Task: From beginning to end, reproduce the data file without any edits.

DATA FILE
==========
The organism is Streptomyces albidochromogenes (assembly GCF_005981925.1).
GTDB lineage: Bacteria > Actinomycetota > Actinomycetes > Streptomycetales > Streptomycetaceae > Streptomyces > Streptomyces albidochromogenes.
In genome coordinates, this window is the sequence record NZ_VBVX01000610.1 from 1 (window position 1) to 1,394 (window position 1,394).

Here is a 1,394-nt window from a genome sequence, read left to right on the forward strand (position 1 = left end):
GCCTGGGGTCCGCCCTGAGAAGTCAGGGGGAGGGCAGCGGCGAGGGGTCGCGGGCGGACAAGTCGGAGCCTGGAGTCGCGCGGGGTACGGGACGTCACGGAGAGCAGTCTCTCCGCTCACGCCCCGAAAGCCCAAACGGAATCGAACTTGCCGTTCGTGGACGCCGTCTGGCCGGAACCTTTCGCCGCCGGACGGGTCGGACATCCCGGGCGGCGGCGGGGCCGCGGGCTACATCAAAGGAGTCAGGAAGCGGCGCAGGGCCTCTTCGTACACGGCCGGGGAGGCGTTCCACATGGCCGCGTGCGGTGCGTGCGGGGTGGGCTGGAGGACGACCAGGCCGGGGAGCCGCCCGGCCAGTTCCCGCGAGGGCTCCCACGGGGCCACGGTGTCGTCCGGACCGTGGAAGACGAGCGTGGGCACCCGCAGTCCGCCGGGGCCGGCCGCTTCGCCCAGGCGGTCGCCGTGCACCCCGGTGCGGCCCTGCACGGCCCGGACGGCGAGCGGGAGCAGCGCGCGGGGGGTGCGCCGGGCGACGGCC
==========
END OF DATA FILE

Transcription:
The organism is Streptomyces albidochromogenes (assembly GCF_005981925.1).
GTDB lineage: Bacteria > Actinomycetota > Actinomycetes > Streptomycetales > Streptomycetaceae > Streptomyces > Streptomyces albidochromogenes.
In genome coordinates, this window is the sequence record NZ_VBVX01000610.1 from 1 (window position 1) to 1,394 (window position 1,394).

Here is a 1,394-nt window from a genome sequence, read left to right on the forward strand (position 1 = left end):
GCCTGGGGTCCGCCCTGAGAAGTCAGGGGGAGGGCAGCGGCGAGGGGTCGCGGGCGGACAAGTCGGAGCCTGGAGTCGCGCGGGGTACGGGACGTCACGGAGAGCAGTCTCTCCGCTCACGCCCCGAAAGCCCAAACGGAATCGAACTTGCCGTTCGTGGACGCCGTCTGGCCGGAACCTTTCGCCGCCGGACGGGTCGGACATCCCGGGCGGCGGCGGGGCCGCGGGCTACATCAAAGGAGTCAGGAAGCGGCGCAGGGCCTCTTCGTACACGGCCGGGGAGGCGTTCCACATGGCCGCGTGCGGTGCGTGCGGGGTGGGCTGGAGGACGACCAGGCCGGGGAGCCGCCCGGCCAGTTCCCGCGAGGGCTCCCACGGGGCCACGGTGTCGTCCGGACCGTGGAAGACGAGCGTGGGCACCCGCAGTCCGCCGGGGCCGGCCGCTTCGCCCAGGCGGTCGCCGTGCACCCCGGTGCGGCCCTGCACGGCCCGGACGGCGAGCGGGAGCAGCGCGCGGGGGGTGCGCCGGGCGACGGCC